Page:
Kazuhiro Kamata earned a Pro Tour invitation with his 15th-place finish at the Regional Championship in Aichi, Japan. He chose to play Rakdos Sacrifice with a tiny green splash because he believed he had a good matchup against Rakdos Midrange and Green Devotion. The matchup against Izzet Phoenix might be rough, but that shouldn't be a problem if that archetype is on the downturn.

Kamata's list features a sweet combo: two main deck copies of Kari Zev's Expertise along with two copies of Diabolic Intent. Just imagine stealing Old-Growth Troll and sacrificing it to search for a missing piece of the Witch's Oven + Cauldron Familiar + Mayhem Devil engine. That's pretty powerful indeed. He also has a singleton Korvold, Fae-Cursed King as a tutor target, which he can cast via Treasures or two green dual lands. Kamata felt that Kari Zev's Expertise was more powerful than access to Jegantha, the Wellspring, and he even managed to steal his opponent's Skysovereign, Consul Flagship one game.

Kazuya Kiyofuji made the Top 8 at the Regional Championship in Aichi, Japan with a variation on Azorius Control that I would describe as Azorius Lotus Field. With Strict Proctor and Discontinuity, you can annul the enters-the-battlefield tax, which means that you won't have to sacrifice two lands to Lotus Field. This allows you to ramp into Teferi, Hero of Dominaria or Shark Typhoon ahead of time.

His list also features a new addition from The Brothers' War in the form of Soul Partition. It may be only temporary removal, but that's all you need when your late game is superior. Also, if you exile Cavalier of Thorns while controlling Strict Proctor, your opponent suddenly needs nine total mana if they want to benefit from Cavalier's enters-the-battlefield trigger.

Hidenari Ikeda earned a Pro Tour invitation with his 15th-place finish at the Regional Championship in Aichi, Japan. While Azorius Control and Dimir Control have been the more typical choices for control decks in Pioneer, he proved the viability of Esper Control. The third color comes at the cost of more tapped lands, but the mana base is good enough overall.

Running all three colors provides clear benefits. Blue is of course a necessity for control players, as it offers countermagic and card draw. Black offers the most efficient spot removal in Fatal Push and the best sweeper in Extinction Event, which is superior to Supreme Verdict in the present metagame because it exiles Old-Growth Troll and Cavalier of Thorns. White offers the best win conditions in The Wandering Emperor and Teferi, Hero of Dominaria. With Esper Control, you have it all.

Although Liam Hoban's 10-4 record may not have been enough for a Pro Tour invite, he made a deep run with a spicy new Dimir Oracle brew, potentially inspired by the deck that won the November 19 Pioneer Challenge.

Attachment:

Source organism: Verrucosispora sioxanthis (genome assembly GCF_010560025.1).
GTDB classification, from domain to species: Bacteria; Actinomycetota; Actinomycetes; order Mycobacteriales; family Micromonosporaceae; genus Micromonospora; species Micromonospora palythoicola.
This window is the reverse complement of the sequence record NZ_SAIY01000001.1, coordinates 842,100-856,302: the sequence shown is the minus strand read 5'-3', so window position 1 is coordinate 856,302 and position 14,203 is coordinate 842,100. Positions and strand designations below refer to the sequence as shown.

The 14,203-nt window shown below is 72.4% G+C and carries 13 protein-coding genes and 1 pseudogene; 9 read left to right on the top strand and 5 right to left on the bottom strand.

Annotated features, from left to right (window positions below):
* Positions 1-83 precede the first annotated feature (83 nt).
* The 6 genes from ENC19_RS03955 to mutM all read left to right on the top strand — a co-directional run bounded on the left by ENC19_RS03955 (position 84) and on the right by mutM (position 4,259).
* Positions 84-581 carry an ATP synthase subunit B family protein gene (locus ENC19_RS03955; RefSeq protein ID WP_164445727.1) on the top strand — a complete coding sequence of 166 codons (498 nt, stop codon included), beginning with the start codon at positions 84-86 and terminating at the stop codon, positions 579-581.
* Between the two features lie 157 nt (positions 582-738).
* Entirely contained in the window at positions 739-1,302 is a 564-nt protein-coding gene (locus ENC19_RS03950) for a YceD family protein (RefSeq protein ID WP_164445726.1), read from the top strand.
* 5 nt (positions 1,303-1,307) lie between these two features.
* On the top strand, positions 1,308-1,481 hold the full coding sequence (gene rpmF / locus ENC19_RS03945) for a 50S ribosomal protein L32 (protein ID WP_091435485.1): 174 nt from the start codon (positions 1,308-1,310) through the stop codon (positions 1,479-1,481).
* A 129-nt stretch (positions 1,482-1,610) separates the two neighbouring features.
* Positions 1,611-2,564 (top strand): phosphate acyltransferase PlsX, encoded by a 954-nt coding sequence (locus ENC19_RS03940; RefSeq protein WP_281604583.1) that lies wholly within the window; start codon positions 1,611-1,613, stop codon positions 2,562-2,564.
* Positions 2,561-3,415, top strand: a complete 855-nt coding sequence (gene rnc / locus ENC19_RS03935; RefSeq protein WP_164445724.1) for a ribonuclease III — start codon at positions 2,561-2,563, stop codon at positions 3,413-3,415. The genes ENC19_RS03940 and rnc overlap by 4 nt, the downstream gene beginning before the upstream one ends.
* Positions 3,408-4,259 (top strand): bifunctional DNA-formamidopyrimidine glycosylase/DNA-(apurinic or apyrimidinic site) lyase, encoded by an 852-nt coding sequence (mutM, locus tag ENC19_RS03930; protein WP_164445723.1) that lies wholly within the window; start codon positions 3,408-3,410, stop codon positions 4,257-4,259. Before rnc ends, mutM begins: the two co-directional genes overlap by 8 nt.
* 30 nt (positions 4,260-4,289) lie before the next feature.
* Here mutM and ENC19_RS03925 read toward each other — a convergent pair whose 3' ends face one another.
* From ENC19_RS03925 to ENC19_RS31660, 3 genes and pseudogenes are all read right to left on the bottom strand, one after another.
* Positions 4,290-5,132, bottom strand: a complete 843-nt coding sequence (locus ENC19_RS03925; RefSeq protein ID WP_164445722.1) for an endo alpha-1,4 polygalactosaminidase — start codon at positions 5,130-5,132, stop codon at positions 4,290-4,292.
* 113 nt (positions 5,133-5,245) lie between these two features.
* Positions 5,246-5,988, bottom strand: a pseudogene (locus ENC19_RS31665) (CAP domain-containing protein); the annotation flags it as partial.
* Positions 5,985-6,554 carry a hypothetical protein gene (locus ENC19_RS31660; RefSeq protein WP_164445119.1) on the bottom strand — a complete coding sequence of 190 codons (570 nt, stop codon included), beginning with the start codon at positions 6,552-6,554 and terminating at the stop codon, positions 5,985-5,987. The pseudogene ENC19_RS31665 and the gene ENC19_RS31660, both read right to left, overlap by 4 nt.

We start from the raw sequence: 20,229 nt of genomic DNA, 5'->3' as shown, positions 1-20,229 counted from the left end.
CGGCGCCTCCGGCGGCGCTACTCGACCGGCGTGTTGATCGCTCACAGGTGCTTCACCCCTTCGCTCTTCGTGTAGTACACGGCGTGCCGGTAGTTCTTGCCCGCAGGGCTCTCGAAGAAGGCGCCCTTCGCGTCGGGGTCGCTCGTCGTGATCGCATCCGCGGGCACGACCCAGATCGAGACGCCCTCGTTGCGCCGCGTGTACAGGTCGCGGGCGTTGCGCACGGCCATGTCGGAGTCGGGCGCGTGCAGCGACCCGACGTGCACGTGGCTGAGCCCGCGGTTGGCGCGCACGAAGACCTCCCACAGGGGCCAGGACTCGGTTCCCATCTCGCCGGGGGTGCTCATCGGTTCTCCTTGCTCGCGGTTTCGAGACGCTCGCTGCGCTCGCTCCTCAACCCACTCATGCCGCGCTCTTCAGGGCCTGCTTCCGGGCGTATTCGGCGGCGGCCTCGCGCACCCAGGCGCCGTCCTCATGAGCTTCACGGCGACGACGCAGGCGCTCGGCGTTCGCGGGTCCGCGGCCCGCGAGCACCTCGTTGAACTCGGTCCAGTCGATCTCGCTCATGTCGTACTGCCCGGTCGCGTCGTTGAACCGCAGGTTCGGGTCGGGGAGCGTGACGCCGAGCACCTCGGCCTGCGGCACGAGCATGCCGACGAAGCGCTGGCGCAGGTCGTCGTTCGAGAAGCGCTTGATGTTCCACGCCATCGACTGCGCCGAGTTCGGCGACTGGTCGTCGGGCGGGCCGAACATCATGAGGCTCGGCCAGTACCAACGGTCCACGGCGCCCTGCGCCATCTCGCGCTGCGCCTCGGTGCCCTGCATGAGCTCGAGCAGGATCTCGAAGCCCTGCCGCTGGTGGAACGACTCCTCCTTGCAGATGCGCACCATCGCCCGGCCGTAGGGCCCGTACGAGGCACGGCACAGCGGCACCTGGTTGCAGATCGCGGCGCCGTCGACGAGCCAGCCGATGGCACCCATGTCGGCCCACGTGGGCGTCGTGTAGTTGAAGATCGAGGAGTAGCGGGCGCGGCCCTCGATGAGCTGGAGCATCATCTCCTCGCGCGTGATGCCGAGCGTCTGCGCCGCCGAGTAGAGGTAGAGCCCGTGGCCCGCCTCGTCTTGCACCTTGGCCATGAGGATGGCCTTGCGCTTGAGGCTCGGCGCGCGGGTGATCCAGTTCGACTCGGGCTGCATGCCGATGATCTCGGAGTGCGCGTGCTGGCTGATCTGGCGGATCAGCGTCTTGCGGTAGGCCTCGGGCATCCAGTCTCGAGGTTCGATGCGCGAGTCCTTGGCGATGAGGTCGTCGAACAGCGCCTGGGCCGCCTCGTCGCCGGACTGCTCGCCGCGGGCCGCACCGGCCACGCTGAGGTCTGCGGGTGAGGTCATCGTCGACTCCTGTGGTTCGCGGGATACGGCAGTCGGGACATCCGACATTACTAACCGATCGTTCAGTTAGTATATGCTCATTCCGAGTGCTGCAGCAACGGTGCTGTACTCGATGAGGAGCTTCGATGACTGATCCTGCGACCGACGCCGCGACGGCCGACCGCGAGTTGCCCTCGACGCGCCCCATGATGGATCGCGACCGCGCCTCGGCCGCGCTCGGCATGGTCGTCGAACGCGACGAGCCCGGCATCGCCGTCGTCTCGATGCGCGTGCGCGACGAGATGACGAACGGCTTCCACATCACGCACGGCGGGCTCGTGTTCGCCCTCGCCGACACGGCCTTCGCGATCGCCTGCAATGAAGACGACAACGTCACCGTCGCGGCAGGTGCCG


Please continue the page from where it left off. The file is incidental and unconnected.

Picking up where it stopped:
Fueled by Fallaji Archaeologist from The Brothers' War, the game plan is to mill or exile your entire library as quickly as possible and then win by casting Thassa's Oracle. Once you start to chain Demonic Bargains, your library will disappear rapidly, although the process is still more convoluted than in the days of Inverter of Truth. Deck development like these prove that Pioneer remains underexplored, with plenty of wild options ready to be discovered.

Looking Ahead

The schedule for the remaining Regional Championships in this first round is as follows:

To follow along this coming weekend, bookmark the MTG Melee pages of the Regional Championship for Chinese Taipei and the Regional Championship for South America.

Looking ahead even further, in about ten months from now, Magic World Championship XXIX will be held on September 22-24, 2023 at MagicCon: Las Vegas. The field of competitors, who will vie for the total prize pool of $1,000,000, currently features:

The field will be extended to around 128 players based on the results from subsequent championships and Pro Tours in the 2022-23 season. Detailed invite criteria can be found here. But no matter where you're from, you'll have your regional champions to cheer for.

Although Magic World Championship XXIX is still almost a full year away, the excitement is already building up for the competitors. As Anthony Lee said after winning his Regional Championship: "I'm really excited. I've gotten to be on some Worlds testing teams the last few years, helping out [2018 World Champion] Javier Dominguez, who was invaluable by the way in helping me get here of course. And it's gonna be really exciting to be able to be the one competing. Right now I know Nathan Steuer and Sam Rolph are already qualified. We teamed with them for the [New Capenna Championship] so I know they're way better than me, but I hope that with Javier's help, we can bridge the gap."

High-level tabletop Magic is back. The passion and fire for in-person Magic tournaments shone through at the Regional Championships last weekend, and many players paved their paths to the Pro Tour. Moreover, with every subsequent event, the field for next year's World Championship is starting to firm up with more great talent.